It’s a wonderfully unconventional way to tell this story, and often very subtle. It seems to be one of the things people respond to best, but was it hard to get made due to this?
Thank you, and actually, it wasn’t that hard – but that’s partly because I am not at all precious about versioning. The Irish Film Board put up the most money for the film, and they loved the weirdness of it and were a pleasure to work with. I think Storyville was intrigued – to be honest, I was surprised they went for it, but that’s the beauty of Storyville – they are willing to consider all sorts of crazy things if there’s a core they believe in (what that core was, I’m not sure, but I’m very glad they saw one). There was a point in the edit where there was some concern about how on earth this was going to play to TV audiences, & I did tighten it up a bit (by about 10 mins) for the BBC version, allowing for the faster pace that the smaller screen demands. And apparently it turned out to be a record-breaker in terms of ratings. Which goes to show that no one really knows what people will watch.
RTE (Irish television) I expected I’d have to do something radically different for – in fact, we’d contracted to give them 2×40 instead of a feature, & I promised I’d make it more content-driven & less experimental. But when they saw the BBC version they loved it, and to our amazement & gratitude decided to run it as a single documentary feature in a 90 min slot. The only thing I had to do for RTE was replace the text cards with a voiceover (my amazing producer Aisling Ahmed, managed to get us John Hurt, an idea I’d thrown out almost as a joke; & much as I hate narration, it’s kind of wonderful). But if I hadn’t been willing to compromise and promise I’d meet their needs from the beginning, they’d never have commissioned it – I’m just grateful that in the end they appreciated it for what it was.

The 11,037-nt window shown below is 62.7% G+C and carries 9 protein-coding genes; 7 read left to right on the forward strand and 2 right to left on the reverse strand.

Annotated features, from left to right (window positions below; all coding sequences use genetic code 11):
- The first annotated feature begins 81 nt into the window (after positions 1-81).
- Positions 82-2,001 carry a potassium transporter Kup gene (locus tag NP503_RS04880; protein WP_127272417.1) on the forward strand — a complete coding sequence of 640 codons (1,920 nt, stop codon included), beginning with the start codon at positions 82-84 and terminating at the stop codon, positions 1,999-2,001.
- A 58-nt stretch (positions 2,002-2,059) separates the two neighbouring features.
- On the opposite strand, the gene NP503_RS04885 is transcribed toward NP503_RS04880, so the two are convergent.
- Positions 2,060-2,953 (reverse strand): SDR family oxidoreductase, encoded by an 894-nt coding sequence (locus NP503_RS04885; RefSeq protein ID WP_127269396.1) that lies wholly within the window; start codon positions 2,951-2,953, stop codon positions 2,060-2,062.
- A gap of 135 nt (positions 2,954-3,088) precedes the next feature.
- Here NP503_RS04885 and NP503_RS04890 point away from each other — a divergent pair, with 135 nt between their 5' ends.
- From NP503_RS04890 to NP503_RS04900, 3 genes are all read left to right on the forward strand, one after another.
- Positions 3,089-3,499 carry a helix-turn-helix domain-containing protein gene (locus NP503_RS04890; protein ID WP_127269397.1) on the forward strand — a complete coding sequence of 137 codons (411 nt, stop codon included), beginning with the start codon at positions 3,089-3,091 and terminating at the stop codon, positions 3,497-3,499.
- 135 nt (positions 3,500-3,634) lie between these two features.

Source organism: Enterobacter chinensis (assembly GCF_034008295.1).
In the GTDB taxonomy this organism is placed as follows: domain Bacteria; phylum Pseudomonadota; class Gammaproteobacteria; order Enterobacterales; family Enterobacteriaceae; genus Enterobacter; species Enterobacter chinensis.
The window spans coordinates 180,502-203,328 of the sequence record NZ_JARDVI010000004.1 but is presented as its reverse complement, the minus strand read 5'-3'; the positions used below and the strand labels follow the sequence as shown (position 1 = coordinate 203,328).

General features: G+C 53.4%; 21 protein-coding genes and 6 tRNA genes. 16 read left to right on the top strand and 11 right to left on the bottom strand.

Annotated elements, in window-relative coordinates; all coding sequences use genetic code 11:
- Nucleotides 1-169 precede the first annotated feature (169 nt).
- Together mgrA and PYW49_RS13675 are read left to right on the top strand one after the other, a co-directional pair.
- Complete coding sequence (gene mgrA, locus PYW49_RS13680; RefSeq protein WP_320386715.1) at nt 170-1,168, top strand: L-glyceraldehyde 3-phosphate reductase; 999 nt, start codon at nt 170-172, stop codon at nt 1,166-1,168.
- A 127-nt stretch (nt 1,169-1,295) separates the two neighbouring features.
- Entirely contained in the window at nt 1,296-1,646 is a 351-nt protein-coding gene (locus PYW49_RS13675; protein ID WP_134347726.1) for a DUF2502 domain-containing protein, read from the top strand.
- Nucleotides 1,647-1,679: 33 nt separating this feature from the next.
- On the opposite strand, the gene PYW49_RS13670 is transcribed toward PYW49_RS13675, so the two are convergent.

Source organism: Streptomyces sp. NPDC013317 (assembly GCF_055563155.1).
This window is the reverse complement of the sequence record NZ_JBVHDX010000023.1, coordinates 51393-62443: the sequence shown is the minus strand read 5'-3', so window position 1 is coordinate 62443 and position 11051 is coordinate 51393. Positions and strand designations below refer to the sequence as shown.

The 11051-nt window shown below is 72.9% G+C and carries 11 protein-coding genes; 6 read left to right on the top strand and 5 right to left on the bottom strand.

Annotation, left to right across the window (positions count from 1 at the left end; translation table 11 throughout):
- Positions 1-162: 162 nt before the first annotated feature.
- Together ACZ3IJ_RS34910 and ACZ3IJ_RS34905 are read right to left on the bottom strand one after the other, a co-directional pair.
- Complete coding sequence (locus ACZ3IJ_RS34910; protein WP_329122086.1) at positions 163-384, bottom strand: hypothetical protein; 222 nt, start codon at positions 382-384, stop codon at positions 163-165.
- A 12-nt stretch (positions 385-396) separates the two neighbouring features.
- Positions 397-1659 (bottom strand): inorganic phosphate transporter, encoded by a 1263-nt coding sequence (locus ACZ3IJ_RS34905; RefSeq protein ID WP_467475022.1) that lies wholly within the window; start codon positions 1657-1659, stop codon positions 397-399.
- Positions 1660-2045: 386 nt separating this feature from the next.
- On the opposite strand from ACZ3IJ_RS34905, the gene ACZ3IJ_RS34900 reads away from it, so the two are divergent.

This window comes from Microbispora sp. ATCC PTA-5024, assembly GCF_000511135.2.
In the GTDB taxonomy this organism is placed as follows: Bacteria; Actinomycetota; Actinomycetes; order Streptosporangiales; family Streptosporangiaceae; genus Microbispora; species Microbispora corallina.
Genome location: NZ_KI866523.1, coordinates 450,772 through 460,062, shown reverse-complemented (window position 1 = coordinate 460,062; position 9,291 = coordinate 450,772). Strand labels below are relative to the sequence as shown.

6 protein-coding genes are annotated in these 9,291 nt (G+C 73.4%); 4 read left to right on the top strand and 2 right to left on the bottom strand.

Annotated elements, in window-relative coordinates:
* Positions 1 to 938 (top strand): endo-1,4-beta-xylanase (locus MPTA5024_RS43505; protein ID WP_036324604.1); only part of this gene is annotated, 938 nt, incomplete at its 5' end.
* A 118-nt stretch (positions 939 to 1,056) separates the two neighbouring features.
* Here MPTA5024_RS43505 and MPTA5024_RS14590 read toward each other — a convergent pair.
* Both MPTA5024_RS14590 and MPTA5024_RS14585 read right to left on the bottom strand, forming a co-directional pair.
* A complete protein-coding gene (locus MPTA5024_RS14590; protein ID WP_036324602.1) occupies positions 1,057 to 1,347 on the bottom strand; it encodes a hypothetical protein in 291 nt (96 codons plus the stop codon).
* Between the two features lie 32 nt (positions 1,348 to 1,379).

The film doesn’t make any judgments about the industry. I heard that you’ve had some screenings with quite a large amount of animals rights groups in the audience, what has the reaction been?
I like this rumour a lot, but actually, we only had two protesters, at Sheffield, and they didn’t come into the cinema. (If there were animal rights activists at other screenings they kept quiet, which is quite unlike animal rights activists, so I suspect there weren’t.) We were prepared for some sort of engagement on this issue in the press around the theatrical release in London or the broadcast, but no one brought it up in the press – in fact, many reviews commented on the genuine affection the trainers & staff show towards the horses, as if they’re surprised by it. A few people want to talk to me after the film about what happens to the horses when they get injured, or if they don’t run well (questions I answer honestly, of course – I’m not in the business of candy-coating the industry), and some people say they feel sorry for the horses when they watch the film. But, as with all my films, I don’t see my task as casting judgement or making polemics. If people come away with different views about the relative cruelty or kindness of the industry, all the better – so long as they’re engaged with the story, I’m happy.
Horses is showing at HotDocs on Wed, May 05 9:15 pm and Sat, May 08 11:30 am